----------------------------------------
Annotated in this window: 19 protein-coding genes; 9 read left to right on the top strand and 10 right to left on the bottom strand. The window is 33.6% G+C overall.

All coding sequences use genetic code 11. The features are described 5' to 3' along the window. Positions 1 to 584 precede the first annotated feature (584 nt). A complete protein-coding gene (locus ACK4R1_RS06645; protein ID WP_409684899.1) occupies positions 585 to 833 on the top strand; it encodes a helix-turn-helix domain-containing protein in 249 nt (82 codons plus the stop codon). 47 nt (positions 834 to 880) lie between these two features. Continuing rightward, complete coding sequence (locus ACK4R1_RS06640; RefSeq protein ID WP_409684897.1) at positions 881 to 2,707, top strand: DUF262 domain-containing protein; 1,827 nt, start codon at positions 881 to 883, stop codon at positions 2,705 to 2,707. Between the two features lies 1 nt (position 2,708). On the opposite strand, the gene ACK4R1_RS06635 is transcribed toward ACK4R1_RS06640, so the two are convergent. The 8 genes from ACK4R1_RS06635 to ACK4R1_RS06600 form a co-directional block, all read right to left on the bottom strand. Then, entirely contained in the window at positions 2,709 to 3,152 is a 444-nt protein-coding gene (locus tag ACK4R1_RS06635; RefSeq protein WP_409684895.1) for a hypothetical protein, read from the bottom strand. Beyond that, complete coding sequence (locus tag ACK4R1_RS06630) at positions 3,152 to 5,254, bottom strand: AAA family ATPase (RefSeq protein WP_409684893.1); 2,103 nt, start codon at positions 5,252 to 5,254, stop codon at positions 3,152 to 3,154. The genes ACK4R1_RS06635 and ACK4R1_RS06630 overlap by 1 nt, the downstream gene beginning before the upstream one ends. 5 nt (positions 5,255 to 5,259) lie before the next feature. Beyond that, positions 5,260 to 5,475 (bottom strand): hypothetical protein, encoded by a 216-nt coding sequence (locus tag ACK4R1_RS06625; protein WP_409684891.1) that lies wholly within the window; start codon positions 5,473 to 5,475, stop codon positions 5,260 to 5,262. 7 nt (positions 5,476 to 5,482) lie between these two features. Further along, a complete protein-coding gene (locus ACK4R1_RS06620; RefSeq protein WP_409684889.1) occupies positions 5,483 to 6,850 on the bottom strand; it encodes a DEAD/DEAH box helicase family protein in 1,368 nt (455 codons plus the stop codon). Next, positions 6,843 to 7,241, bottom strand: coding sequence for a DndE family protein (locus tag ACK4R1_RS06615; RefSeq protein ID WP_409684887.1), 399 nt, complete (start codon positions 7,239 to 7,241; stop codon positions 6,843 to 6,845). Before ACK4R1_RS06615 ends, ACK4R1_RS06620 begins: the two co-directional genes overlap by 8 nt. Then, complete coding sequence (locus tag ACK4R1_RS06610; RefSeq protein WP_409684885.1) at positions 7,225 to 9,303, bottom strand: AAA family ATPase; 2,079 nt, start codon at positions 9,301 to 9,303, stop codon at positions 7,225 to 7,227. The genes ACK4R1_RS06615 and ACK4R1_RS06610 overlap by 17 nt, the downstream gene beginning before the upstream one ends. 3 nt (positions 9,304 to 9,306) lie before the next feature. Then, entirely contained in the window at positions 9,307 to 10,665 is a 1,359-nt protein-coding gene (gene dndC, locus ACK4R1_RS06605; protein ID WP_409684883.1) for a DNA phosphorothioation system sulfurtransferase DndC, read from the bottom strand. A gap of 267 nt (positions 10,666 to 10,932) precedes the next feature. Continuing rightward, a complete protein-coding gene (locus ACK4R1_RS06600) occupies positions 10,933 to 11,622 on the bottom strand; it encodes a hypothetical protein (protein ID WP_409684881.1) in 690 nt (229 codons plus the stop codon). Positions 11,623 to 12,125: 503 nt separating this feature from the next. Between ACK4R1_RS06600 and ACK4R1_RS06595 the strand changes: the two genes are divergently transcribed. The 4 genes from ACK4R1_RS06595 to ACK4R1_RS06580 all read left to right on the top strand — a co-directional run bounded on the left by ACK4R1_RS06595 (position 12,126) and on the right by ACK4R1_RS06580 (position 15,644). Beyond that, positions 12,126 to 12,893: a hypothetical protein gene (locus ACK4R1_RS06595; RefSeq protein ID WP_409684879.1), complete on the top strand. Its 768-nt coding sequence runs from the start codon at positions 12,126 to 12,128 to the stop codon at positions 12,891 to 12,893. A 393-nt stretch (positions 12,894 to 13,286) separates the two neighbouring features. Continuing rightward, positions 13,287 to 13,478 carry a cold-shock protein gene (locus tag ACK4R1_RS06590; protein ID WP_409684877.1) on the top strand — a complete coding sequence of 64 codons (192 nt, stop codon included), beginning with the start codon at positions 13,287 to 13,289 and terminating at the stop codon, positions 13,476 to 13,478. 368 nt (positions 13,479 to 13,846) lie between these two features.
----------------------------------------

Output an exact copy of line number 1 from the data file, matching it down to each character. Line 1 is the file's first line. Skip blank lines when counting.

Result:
Annotated in this window: 19 protein-coding genes; 9 read left to right on the top strand and 10 right to left on the bottom strand. The window is 33.6% G+C overall.